Beacon Mutual Insurance Co., the state’s largest workers’ compensation insurer, refused to let state auditors copy its computer records Friday, a decision which could spark a court showdown.
The state has been investigating allegations that Beacon gave price breaks to certain policy holders, including its former board chairman.
State regulators and forensic auditors reviewed records Friday at the company’s headquarters in Warwick. At the end of the day, they served Beacon with a subpoena, asking to copy files from 21 computers, including one belonging to Beacon president Joseph Solomon. Company lawyers refused to let them.
The request was “overly broad,” Michael Doyle, a lawyer representing Beacon, told The Providence Journal. Usually, a subpoena includes a list of information to be copied, he said.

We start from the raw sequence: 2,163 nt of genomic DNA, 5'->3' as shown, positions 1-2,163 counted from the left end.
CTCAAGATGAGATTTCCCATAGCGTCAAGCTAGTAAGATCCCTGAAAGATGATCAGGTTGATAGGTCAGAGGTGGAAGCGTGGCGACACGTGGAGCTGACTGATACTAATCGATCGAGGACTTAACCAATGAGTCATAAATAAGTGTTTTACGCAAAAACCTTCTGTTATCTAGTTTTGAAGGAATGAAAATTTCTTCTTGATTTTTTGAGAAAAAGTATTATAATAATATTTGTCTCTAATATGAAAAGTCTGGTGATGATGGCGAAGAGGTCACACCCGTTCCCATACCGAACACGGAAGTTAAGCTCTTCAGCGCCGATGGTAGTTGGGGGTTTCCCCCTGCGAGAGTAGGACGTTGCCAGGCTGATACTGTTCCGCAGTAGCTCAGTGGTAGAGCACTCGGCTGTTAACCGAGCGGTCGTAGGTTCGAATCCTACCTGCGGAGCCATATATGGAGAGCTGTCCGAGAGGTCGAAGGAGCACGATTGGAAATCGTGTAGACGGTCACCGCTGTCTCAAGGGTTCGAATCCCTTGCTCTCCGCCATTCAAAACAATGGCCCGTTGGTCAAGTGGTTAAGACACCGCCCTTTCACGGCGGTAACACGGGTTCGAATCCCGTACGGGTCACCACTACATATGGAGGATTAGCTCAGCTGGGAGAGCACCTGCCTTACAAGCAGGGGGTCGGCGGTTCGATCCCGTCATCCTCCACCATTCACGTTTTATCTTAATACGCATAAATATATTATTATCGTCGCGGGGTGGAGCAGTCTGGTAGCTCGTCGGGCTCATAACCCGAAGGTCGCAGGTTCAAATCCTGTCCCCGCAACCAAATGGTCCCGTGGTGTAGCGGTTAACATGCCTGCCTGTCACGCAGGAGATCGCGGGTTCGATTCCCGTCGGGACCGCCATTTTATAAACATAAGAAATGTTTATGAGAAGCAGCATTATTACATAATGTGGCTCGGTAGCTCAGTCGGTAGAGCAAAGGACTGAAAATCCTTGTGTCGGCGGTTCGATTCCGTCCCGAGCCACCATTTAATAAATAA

A. Michael Marques, the state director of business regulation, said the subpoena was a routine part of a forensic audit and does not imply that the people who used those computers are suspected of wrongdoing.
Marques said Solomon would have allowed auditors to copy the files, but company lawyers intervened, saying they had not been given enough notice.
“Typically, you don’t give advance notice,” Marques said. “Otherwise, somebody could damage their hard drive and then it could not be copied.”
He said the state will go to court today to have the subpoena enforced.
Beacon has been the subject of controversy since last year, when Republican Gov. Don Carcieri opposed a bill that would have converted the nonprofit insurer to a private company.
Carcieri then released an internal audit that said a company owned by Beacon chairman Sheldon Sollosy, Manpower Temporary Services, had not provided auditors with records that would let them determine whether the company had received favorable rates from Beacon.
Beacon responded by hiring former New York City Mayor Rudolph Giuliani’s consulting firm to review the allegations.
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